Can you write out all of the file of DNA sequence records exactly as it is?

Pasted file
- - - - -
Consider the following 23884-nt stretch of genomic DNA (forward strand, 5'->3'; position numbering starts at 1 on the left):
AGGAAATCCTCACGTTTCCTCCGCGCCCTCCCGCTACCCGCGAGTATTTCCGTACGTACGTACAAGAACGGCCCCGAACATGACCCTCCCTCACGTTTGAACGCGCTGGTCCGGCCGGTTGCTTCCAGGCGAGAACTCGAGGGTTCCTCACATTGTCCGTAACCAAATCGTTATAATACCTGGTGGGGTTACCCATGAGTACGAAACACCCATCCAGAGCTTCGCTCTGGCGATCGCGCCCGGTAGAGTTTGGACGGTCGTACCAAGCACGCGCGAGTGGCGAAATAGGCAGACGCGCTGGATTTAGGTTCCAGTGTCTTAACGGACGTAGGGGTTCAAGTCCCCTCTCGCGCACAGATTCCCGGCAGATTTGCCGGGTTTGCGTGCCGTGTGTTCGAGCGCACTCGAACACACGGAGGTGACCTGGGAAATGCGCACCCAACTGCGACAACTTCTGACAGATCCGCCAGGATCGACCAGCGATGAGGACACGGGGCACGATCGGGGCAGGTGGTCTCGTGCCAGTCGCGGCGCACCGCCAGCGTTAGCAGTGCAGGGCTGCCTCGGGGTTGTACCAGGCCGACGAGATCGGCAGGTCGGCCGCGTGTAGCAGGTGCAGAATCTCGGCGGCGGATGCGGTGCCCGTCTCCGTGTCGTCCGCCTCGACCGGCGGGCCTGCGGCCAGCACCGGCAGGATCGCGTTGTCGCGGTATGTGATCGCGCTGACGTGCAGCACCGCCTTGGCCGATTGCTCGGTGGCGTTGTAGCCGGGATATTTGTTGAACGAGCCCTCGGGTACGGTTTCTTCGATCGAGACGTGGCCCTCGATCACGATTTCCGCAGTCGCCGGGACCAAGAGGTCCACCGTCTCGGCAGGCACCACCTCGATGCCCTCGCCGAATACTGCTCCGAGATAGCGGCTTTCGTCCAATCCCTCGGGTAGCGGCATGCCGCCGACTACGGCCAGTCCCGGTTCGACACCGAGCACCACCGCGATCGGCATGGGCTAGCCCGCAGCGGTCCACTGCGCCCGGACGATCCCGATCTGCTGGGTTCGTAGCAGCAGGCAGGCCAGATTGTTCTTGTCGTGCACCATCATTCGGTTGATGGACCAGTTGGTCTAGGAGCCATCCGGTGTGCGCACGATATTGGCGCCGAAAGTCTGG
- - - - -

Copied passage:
Consider the following 23884-nt stretch of genomic DNA (forward strand, 5'->3'; position numbering starts at 1 on the left):
AGGAAATCCTCACGTTTCCTCCGCGCCCTCCCGCTACCCGCGAGTATTTCCGTACGTACGTACAAGAACGGCCCCGAACATGACCCTCCCTCACGTTTGAACGCGCTGGTCCGGCCGGTTGCTTCCAGGCGAGAACTCGAGGGTTCCTCACATTGTCCGTAACCAAATCGTTATAATACCTGGTGGGGTTACCCATGAGTACGAAACACCCATCCAGAGCTTCGCTCTGGCGATCGCGCCCGGTAGAGTTTGGACGGTCGTACCAAGCACGCGCGAGTGGCGAAATAGGCAGACGCGCTGGATTTAGGTTCCAGTGTCTTAACGGACGTAGGGGTTCAAGTCCCCTCTCGCGCACAGATTCCCGGCAGATTTGCCGGGTTTGCGTGCCGTGTGTTCGAGCGCACTCGAACACACGGAGGTGACCTGGGAAATGCGCACCCAACTGCGACAACTTCTGACAGATCCGCCAGGATCGACCAGCGATGAGGACACGGGGCACGATCGGGGCAGGTGGTCTCGTGCCAGTCGCGGCGCACCGCCAGCGTTAGCAGTGCAGGGCTGCCTCGGGGTTGTACCAGGCCGACGAGATCGGCAGGTCGGCCGCGTGTAGCAGGTGCAGAATCTCGGCGGCGGATGCGGTGCCCGTCTCCGTGTCGTCCGCCTCGACCGGCGGGCCTGCGGCCAGCACCGGCAGGATCGCGTTGTCGCGGTATGTGATCGCGCTGACGTGCAGCACCGCCTTGGCCGATTGCTCGGTGGCGTTGTAGCCGGGATATTTGTTGAACGAGCCCTCGGGTACGGTTTCTTCGATCGAGACGTGGCCCTCGATCACGATTTCCGCAGTCGCCGGGACCAAGAGGTCCACCGTCTCGGCAGGCACCACCTCGATGCCCTCGCCGAATACTGCTCCGAGATAGCGGCTTTCGTCCAATCCCTCGGGTAGCGGCATGCCGCCGACTACGGCCAGTCCCGGTTCGACACCGAGCACCACCGCGATCGGCATGGGCTAGCCCGCAGCGGTCCACTGCGCCCGGACGATCCCGATCTGCTGGGTTCGTAGCAGCAGGCAGGCCAGATTGTTCTTGTCGTGCACCATCATTCGGTTGATGGACCAGTTGGTCTAGGAGCCATCCGGTGTGCGCACGATATTGGCGCCGAAAGTCTGG